How to Ease the Stress of Long Horse Hauls
‘Tis the season for horse riding and camping trips and all the stress that comes along for the ride when traveling with equines.
When the siren song of a new trail gets loud…well, you have to load that trailer and go. Sometimes those new trails are further away than you’re used to hauling, and that alone can create some stress and certainly some questions about how to safely get from A to Nirvana.
My go-to guy for this kind of information is my vet, Doc Peters of McKinlay & Peters Equine Hospital. Not only is Doc Peters a great DVM, he’s a Cowboy Mounted Shooting pro who hauls his horses across the country on a regular basis. I dropped in on Doc Peters recently to ask about his thoughts on hauling safely. Here’s what I learned.
Preparation is Key
The trailer and tow vehicle should be reliable. To ensure that your vehicle and trailer are ready for the long haul, check the following items:
- Trailer floor – Is it solid? Will it hold your animals safely?
- Electrical System – Are all your lights and brake connections operating?
- Tires – Are they sound and properly inflated? And the spare?
Your horses and mules also need to be prepared for the long haul. A horse that has never been hauled before shouldn’t take an 8-hour ride for his first introduction to trailering. Start with local trips and bring along a buddy for your horse to reduce his stress even more.
Also, be sure your horse’s traveling papers are up to date. Since I do a fair bit of interstate hauling, my paperwork includes (at minimum) a current negative Coggins test, a certificate of veterinary inspection (or health certificate), and a brand inspection. Requirements for your area may vary, but your vet can help point you in the right direction.
Check in advance with your veterinarian for any additional requirements you may need for the state you’re visiting as well as the states you may be driving through to get there.
Equine rules and regulations are different from state to state and they can change without notice. Therefore, it’s important to discuss your travel plans with your veterinarian to determine what documentation is required for your trip.
Another thing to ask your vet about are common diseases in the area you’re planning on visiting. For example, here in the Pacific Northwest rabies isn’t a huge concern, but in the South it’s much more prevalent. Those vaccinations need to be done well before you load the trailer.
Other topics to discuss with your vet before the trip include:
- Equine vital signs – Learn how to take them and what normal is for your animal.
- What to keep in your first aid kit – You do have one, right?
- Feeding and watering during the drive – How much and how often?
During the Trip
One of many things I learned from Doc Peters was the importance of bedding in the trailer. Previously I had avoided it because I used Soft-Ride boots, and shavings are a mess and fly around. Doc enlightened me to the miracle of adding water to keep the dust down, provide cooling, and add a welcome cushion against the jarring of the road. He’s also a fan of Soft-Rides and uses them along with a healthy layer of moist shavings. Fly masks will help keep any errant shavings out of your pony’s eyes.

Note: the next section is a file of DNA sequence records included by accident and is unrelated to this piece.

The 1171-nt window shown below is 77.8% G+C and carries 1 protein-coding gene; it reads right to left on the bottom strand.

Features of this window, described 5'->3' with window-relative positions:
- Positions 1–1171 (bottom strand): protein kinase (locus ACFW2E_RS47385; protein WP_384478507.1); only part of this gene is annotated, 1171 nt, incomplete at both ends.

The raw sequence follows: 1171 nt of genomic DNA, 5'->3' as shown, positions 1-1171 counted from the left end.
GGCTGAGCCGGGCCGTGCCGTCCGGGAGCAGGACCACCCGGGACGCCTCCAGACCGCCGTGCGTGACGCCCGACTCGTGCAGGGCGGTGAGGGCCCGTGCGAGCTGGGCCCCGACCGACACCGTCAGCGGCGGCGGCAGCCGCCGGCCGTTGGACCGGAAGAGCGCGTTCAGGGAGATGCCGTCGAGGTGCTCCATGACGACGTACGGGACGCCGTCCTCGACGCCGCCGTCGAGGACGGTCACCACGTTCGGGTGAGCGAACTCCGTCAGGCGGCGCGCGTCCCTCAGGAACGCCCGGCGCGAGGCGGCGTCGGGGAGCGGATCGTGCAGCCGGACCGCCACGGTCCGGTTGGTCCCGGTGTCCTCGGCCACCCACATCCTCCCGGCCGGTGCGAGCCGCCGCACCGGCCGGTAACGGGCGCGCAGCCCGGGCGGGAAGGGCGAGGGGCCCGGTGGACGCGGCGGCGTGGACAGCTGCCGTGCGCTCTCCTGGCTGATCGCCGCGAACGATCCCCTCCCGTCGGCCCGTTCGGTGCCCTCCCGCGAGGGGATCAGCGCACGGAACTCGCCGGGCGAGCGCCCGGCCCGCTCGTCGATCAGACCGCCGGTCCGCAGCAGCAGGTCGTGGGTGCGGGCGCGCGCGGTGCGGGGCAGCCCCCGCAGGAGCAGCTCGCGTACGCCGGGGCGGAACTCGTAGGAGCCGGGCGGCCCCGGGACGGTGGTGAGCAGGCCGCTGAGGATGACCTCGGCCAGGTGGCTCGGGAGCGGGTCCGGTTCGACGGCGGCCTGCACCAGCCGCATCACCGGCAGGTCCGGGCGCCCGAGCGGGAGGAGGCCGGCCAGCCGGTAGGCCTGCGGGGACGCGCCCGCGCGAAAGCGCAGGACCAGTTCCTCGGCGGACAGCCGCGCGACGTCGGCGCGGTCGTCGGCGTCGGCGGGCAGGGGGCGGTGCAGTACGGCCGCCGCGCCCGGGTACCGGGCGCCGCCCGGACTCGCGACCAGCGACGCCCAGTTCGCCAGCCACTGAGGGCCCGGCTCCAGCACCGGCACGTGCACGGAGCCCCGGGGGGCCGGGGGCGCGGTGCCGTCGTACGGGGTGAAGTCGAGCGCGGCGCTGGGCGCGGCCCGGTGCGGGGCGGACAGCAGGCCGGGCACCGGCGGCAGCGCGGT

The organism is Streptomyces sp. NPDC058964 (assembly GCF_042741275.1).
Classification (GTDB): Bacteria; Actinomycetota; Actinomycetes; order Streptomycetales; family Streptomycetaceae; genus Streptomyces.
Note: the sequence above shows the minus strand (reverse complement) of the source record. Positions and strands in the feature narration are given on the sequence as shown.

Quick tip: Not only does a thick layer of shavings help keep your animals comfortable as they roll along, it also encourages them to urinate. If you can’t hold your water for the length of a trip, don’t expect your horse to do so.
Slow feed hay nets will help keep your animals more content during the drive and give them something to do as well as keep their delicate “innards” gurgling along. I’ve always soaked my hay before a trip to help put a little water into the ponies.
Standing in a horse trailer takes a lot of effort for your horse. It’s a constant balancing act as you speed up, slow down, and twist in and out of traffic. Be mindful when you’re hauling and think about your precious cargo in the rear. Trailer drivers should gradually increase and decrease speeds and change lanes and turn corners much more slowly than what you might normally do. Be the turtle, not the jackrabbit. If you want to know what you’re putting your animals through find a safe place to have a friend take you on a trailer ride. I guarantee it’ll be an eye-opening experience.
Doc and I both agreed that stops every 4 hours or so (for me, about the time it takes to empty a fuel tank) are a great way to reduce stress on animals and humans alike. Half an hour is plenty of time to refuel the truck, refuel the two-legged creatures, offer the ponies water (don’t be surprised if they don’t drink much) and refill their hay net. Be kind and try to park in a shady spot.
I could go on and on about the good points I picked up from Doc Peters. Unfortunately, I’ve run out of room for this month! Talk with your veterinarian to get recommendations for your next long haul.
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